By Will Johnson

Messenger Reporter

EAST TEXAS – The Texas economy expanded for the 13th consecutive month with the addition of 19,600 seasonally adjusted nonfarm jobs in July. Annual employment growth for Texas was 2.4 percent, which was double the annual growth rate as compared to a year ago.

The TWC released its monthly unemployment statistics for July 2017 on Friday, Aug. 18 and the data showed the state’s unemployment dropped from 4.6 percent in June to 4.3 percent in July. The July 2017 mark was also slightly lower than the July 2016 unemployment rate which came in at 4.7 percent.

Statewide, the highest unemployment level recorded was 7.7 percent, in the McAllen-Edinburg-Mission Metropolitan Statistical Area (MSA) area.

An MSA is defined as a “… free-standing metropolitan area composed of one or more counties.”

The lowest rate, at 3.1 percent, was in the Amarillo MSA. The nearest regional MSA is located in Tyler and came in at 3.9 percent for the month of July.

Just as the state numbers showed a decrease, the unemployment rates for all but one of the area counties decreased over the month-to-month timeframe.

In Houston County, the unemployment rate for June came in at 4.3 percent, while the July rate increased and came in at 4.7 percent for the month. The July 2017 rate, however, was lower than the five percent unemployment rate posted in July 2016.

The unemployment rate in Anderson County decreased as it went from four percent in June to 3.7 percent in July. Also on a positive note, the July 2017 rate was lower than the 4.8 percent rate posted in July 2016.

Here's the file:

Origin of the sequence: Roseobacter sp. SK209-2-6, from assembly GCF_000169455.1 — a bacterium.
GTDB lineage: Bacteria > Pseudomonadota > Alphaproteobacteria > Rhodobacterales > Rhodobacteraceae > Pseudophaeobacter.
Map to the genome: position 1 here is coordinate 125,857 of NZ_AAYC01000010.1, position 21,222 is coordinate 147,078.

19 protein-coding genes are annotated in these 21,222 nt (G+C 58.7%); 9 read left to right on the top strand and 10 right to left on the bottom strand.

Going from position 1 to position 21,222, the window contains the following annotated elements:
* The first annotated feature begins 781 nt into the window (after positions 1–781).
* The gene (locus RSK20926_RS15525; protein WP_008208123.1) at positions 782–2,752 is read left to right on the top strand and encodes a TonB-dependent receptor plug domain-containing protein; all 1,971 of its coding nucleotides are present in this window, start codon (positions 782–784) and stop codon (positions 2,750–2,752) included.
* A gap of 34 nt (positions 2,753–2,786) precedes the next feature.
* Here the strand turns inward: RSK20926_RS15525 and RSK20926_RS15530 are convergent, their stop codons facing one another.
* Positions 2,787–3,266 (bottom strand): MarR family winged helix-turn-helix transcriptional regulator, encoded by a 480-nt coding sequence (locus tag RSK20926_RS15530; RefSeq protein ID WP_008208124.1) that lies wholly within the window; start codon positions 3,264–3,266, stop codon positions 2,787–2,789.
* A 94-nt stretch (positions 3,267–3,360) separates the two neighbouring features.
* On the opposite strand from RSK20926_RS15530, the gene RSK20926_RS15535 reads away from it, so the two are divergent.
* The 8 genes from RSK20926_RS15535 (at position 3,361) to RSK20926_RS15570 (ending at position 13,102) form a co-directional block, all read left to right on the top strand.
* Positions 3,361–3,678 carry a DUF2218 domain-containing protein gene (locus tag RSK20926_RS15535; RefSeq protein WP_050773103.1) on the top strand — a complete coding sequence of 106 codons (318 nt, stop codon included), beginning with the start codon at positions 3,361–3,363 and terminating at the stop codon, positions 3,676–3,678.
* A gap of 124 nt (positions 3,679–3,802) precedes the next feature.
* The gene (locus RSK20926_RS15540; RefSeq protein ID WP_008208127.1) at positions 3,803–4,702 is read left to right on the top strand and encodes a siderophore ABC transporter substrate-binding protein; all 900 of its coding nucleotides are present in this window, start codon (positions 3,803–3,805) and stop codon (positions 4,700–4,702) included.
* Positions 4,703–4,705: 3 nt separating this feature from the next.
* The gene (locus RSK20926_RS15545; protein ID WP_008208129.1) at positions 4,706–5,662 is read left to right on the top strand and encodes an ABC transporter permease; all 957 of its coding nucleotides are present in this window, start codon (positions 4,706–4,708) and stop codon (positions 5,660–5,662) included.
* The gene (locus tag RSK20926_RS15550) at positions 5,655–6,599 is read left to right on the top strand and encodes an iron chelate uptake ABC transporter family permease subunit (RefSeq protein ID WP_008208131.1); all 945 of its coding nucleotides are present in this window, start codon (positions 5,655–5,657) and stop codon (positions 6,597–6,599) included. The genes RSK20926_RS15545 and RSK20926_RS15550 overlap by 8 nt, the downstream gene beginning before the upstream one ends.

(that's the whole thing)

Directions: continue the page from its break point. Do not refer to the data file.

To the south – in Trinity County – the month-to-month rate decreased from 5.7 percent in June to 5.4 percent in July. The 5.4 percent rate for July 2017 was also lower than the 6.6 percent rate from a year ago.   

The unemployment rate in Cherokee County came in at 4.9 percent for June, while the July rate decreased and came in at 4.6 percent for the month. The July 2017 rate was also lower than the July 2016 rate of 5.6 percent.

The largest population center in the immediate area, Angelina County, showed a decline in the rate on a month-to-month basis as the figures revealed the unemployment rate decreasing from 5.6 percent in June to 5.1 percent in July. The Angelina County unemployment rate for July 2017 was also lower than in July of 2016, when the rate stood at 6.4 percent.

On a month-to-month basis, Leon County posted the highest rate in the region. The statistical data indicated a decrease from 6.8 percent in June 2017 to 6.3 percent in July 2017. The recent figures also pointed to a decrease from the July 2016 unemployment rate of 7.1 percent.

Rounding out the area counties, Madison County continued the trend and showed a decrease in the unemployment rate. The rate was 5.3 in June 2017 but decreased to 5.1 percent in July 2017. The July rate was also lower than the six percent rate posted in July 2016.

In the aforementioned press release from the Texas Workforce Commission, TWC Chairman Andres Alcantar stated, “Texas employers created 293,400 jobs over the past year and the dynamic Texas economy continues to provide competitive advantages to employers across the state. TWC will continue to focus on the workforce needs of our growing industries and build partnerships that enhance the skills of our world class workforce.”

The media statement further indicated, “The Leisure and Hospitality Industry recorded the largest private-industry gain over the month with 7,000 jobs added. Financial Activities expanded by 5,200 jobs and recorded a 3.6 percent annual growth rate—the industry’s highest since August 2013. Professional and Business Services saw an increase of 5,000 jobs in July.”

TWC Commissioner Representing Employers Ruth R. Hughs added, ““Texas employers continue to keep our state’s economy strong with private-sector employment expanding over the year with overall job-growth of 266,000 including 20,500 jobs added in July. Texas is a state that continues to welcome new employers and work with our homegrown businesses, offering them the tools they need to grow and succeed.”

Will Johnson may be contacted via e-mail at wjohnson@messenger-news.com.